Therese Fowler is the author of Souvenir and Reunion. She has worked in the U.S. Civil Service, managed a clothing store, lived in the Philippines, had children, sold real estate, earned a B.A. in sociology, sold used cars, returned to school for her M.F.A. in creative writing, and taught college undergrads about literature and fiction writing—roughly in that order. With books published in nine languages and sold worldwide, Fowler writes full-time from her home in Wake Forest, North Carolina, which she shares with her husband, four amiable cats, and four nearly grown-up sons. Her latest book is Exposure: A Novel. You can visit Therese Fowler’s website at www.theresefowler.com.
Q: Thank you for this interview, Therese. Can you tell us what your latest book, Exposure, is all about?
Exposure is a cautionary tale about young love, a sexting-related arrest, and the legal madness that follows for the two families involved.
Q: Can you tell us a little about your main and supporting characters?
The young lovers are Anthony Winter and Amelia Wilkes. They’re high school seniors who both aspire to careers in Broadway theater. Her father, Harlan Wilkes, doesn’t allow her to date, so the relationship has been kept secret. But Anthony’s mother, Kim Winter, knows about it. She’s a single parent who teaches art and French at the high school both kids attend. Harlan owns and runs an auto-sales “empire.”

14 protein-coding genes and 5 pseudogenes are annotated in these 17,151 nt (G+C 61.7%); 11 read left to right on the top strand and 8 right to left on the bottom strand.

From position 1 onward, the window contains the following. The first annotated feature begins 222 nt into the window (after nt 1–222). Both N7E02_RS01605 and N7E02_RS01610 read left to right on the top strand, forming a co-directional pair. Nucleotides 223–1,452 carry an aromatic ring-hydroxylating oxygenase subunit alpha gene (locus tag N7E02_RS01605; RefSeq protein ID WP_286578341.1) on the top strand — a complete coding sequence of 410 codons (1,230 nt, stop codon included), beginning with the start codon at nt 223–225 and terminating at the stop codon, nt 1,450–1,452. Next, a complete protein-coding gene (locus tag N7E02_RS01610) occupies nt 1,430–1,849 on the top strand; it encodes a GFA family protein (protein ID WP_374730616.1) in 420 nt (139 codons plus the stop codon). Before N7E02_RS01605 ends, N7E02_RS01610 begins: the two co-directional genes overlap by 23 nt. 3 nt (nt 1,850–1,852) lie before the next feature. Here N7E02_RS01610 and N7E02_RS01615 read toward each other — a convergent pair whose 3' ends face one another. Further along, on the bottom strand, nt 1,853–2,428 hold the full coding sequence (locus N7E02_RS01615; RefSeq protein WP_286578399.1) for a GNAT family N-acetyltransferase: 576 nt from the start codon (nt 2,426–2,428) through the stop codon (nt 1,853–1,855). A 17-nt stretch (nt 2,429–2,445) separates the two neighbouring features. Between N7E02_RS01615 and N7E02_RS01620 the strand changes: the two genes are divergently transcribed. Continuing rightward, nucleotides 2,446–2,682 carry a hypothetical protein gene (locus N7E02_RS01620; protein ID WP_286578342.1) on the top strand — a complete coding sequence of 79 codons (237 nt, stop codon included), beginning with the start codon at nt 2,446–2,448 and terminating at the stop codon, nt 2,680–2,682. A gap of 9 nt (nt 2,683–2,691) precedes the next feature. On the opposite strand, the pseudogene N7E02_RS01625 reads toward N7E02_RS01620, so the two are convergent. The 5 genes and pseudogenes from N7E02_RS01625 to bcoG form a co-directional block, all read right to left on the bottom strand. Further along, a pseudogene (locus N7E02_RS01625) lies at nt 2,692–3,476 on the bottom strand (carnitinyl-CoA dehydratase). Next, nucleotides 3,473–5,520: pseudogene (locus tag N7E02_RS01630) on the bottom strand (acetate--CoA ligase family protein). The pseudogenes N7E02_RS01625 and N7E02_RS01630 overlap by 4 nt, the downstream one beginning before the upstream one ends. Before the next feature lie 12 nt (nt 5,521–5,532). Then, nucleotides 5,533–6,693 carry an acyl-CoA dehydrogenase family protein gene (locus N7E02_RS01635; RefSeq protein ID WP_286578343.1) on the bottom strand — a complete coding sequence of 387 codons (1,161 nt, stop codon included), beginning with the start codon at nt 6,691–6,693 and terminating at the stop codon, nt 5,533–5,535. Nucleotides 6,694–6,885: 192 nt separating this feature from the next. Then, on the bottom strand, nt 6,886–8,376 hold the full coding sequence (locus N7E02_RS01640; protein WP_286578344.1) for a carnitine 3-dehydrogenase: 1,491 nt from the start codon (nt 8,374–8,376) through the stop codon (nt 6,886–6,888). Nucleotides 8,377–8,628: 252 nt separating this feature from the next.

My characters are always original creations whose personalities are formed by their histories and circumstances.
Q: Are you consciously aware of the plot before you begin a novel, or do you discover it as you write?
Both, actually. I have to have a road map before I can begin the writing journey, but the mile-by-mile experience of the story gets discovered as I go.
Q: Your book is set in Raleigh and Wake Forest, North Carolina. Can you tell us why you chose this are in particular?
I live in this area, and when the story’s inspiration came to me, I saw the events unfolding here. After I thought it all through, I concluded that yes, the location fit.
Q: Does the setting play a major part in the development of your story?
I wouldn’t say “major,” but it is a factor, certainly. This kind of story would unfold differently if it occurred in a very small town, for example, or in a bigger metropolitan locale.
Q: Open the book to page 69. What is happening?
Amelia’s mother has just arrived home and is hearing about how the police questioned Amelia regarding the “pornographic photos” of Anthony that her father discovered on her computer. Amelia is trying to protect Anthony, who her parents think is preying on her.
Q: Can you give us one of your best excerpts?
This is in Kim’s point of view, following Anthony’s arrest:
Anthony seemed smaller, sitting here next to her, his limbs drawn in, his shoulders hunched, his lower lip protruding a little, the way it used to whenever he was on the verge of tears. She couldn’t remember when she’d last seen him cry, seen him even on the verge. He was no longer her little boy, no longer a boy at all. He was a young man who could, and had, shared who knew how many kinds of intimacies with a young woman who was no longer her parents’ little girl. How natural this progress was, and yet how cruel it seemed. Why couldn’t they stay young and innocent always?
Q: Thank you so much for this interview, Therese. We wish you much success!